Splitting gerber files in two, but how-to ?

I'd like to have some PCBs fabruicated, the thing is that they are a bit larger than the cheapest at 10x10 cm. I could partition the project in two and keep two schematics and pcbs or do one and just "split" the gerbers and drill file. Of course I have to provide for ways of connecting both pcbs together but keeping one schematic/pcb seems simpler.
Which tools/tool would do the job ?

Comments

  • 8 Comments sorted by Date Added Votes
  • That's not easy to follow ?
    Do you have a finished PCB, gerber plotted, you need to somehow slice ? 'Splitting gerber files in two' ?

    Or do you mean you have not started yet, and want to have one SCH map to two PCB's in one CAD file ?

    It's probably much easier either take a bit more time and pack it in, or just to pay a bit more for the panel it needs to be.

    That said, you can take one SCH to create 2 sub-panels, that's often done for complicated right angle, or display/kbd type mechanical solutions.
  • AleAle Posts: 2,351
    edited September 15 Vote Up0Vote Down
    That said, you can take one SCH to create 2 sub-panels, that's often done for complicated right angle, or display/kbd type mechanical solutions.

    could you please elaborate on that ? (my target shematic capture/pcb design is KiCad) :smile:

    It is not that all components wouldn't fit in 10x10, it is that I need it to be larger because it is mostly a keyboard, asymmetric, if not I'd just use two equal halves.
  • Ale wrote: »
    That said, you can take one SCH to create 2 sub-panels, that's often done for complicated right angle, or display/kbd type mechanical solutions.

    could you please elaborate on that ? (my target shematic capture/pcb design is KiCad) :smile:

    It is not that all components wouldn't fit in 10x10, it is that I need it to be larger because it is mostly a keyboard, asymmetric, if not I'd just use two equal halves.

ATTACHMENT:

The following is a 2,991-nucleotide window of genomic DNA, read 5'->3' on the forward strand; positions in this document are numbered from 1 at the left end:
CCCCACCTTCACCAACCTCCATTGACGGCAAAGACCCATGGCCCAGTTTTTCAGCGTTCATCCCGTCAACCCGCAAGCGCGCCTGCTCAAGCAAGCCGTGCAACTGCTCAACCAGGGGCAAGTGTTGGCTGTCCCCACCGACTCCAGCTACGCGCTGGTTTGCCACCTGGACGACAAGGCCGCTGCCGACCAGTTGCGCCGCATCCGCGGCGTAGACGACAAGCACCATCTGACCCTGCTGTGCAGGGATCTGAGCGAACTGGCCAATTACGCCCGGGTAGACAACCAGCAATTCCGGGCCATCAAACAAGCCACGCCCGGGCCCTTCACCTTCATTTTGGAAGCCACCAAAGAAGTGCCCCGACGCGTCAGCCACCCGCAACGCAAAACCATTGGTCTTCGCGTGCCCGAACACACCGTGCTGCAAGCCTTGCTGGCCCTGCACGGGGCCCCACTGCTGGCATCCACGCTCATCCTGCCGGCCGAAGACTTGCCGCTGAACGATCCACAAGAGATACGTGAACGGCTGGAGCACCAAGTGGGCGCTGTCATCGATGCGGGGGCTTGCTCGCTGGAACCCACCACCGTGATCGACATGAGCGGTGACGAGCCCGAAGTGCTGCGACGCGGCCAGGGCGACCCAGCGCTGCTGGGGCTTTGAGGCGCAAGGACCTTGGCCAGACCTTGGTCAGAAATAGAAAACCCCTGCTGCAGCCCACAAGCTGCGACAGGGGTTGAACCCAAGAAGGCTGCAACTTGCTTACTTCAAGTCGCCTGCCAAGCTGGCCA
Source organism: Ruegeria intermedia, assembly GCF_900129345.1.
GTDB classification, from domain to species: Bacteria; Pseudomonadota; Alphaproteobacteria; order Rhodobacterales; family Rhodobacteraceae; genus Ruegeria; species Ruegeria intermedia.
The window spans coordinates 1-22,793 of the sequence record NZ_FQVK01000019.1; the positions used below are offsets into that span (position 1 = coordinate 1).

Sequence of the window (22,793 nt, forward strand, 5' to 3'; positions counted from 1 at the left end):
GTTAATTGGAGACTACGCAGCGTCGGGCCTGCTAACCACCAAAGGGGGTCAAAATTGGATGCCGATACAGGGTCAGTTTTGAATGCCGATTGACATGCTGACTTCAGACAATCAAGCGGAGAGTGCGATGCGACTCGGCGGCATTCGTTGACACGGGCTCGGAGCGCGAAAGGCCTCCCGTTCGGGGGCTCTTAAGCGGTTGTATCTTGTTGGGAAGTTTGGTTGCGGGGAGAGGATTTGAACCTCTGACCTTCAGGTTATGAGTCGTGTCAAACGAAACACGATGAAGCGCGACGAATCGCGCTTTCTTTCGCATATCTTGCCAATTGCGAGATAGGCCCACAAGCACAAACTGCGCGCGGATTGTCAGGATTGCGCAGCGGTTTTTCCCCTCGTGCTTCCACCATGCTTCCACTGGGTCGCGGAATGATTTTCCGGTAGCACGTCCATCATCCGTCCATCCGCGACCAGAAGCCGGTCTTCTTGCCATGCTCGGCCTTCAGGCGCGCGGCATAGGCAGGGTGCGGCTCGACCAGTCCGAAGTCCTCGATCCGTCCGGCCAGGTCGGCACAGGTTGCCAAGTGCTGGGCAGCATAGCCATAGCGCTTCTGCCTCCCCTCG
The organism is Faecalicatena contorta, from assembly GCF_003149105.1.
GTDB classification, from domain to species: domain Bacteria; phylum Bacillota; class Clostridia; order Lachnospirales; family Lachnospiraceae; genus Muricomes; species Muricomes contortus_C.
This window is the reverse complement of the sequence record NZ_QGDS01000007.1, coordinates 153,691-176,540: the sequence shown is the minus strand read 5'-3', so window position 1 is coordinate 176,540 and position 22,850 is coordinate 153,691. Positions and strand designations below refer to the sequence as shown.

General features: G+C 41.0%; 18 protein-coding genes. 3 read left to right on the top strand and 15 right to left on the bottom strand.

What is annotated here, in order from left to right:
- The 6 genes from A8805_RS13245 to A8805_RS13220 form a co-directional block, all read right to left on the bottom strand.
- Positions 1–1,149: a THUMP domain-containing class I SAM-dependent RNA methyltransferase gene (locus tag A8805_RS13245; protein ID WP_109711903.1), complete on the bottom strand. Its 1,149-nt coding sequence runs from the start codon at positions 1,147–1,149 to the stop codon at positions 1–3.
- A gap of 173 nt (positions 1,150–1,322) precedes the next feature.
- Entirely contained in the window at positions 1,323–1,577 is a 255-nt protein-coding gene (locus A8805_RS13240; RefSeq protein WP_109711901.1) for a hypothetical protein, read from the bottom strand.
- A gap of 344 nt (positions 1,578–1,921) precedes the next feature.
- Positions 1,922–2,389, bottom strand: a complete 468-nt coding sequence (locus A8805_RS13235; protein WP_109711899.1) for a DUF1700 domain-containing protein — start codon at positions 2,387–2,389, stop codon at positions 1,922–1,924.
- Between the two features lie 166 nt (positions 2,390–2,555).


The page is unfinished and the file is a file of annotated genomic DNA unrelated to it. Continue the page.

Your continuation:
Works in almost any CAD pgm : you just create courtyards for each area, and where you intend to join them, via the cables, you have a choice of running rats nests, or using some layers NOT in the final designs.

    Where the CAD tools can report # unrouted, I usually put in some text in the tram lines, to remind me if editing later.


  • I have never tried such a thing but surely a board manufacturer will only make the area of board that is bounded by the board outline you have specified.

    So, can you make two copies of the PCB file and move the board outlines around so that one covers one half and the other covers the other half.

    Now create gerbers from those two board files.

    Assuming your PCB company does not reject such a mangled arrangement of outlines.




  • If you are using cost of fab against size as your deciding factor, then creating two separate designs that work in conjunction would be the wise way. If you want a single design for es of CAD use at the same time, then you could use GCPowerPlace to edit the gerber after the fact. At work, we use GCPowerplace for modifying gerber data to cut our own kapton stencils for prototypes and for laser cutting "PCBs" out of 1/16" acrylic to create physical fabs before real fabs are purchased (allows us to check mechanical part fit or aid in fixture design) Graphicode does have a free trial version of GCPowerPlace.
  • Gerber files can't be split like you think because the commands are not in order for such division.
    Probably you can take the final pcb design, mark the sub-pcbs on a new layer, and then copy the whole pcb file multiple times. Now take each copy in turn, and delete all outside of the section you require, and then make gerbers for the required section.
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  • Cluso99 wrote: »
    Gerber files can't be split like you think because the commands are not in order for such division.
    Probably you can take the final pcb design, mark the sub-pcbs on a new layer, and then copy the whole pcb file multiple times. Now take each copy in turn, and delete all outside of the section you require, and then make gerbers for the required section.

    Good point. When you "save" gerber with GCPowerplace, it is actually recreating the gerber based upon your edits so it still conforms to the gerber standard.
  • Thanks guys, I'm glad I asked. I'll keep two boards and two schematics. They are actually board and three schematics.
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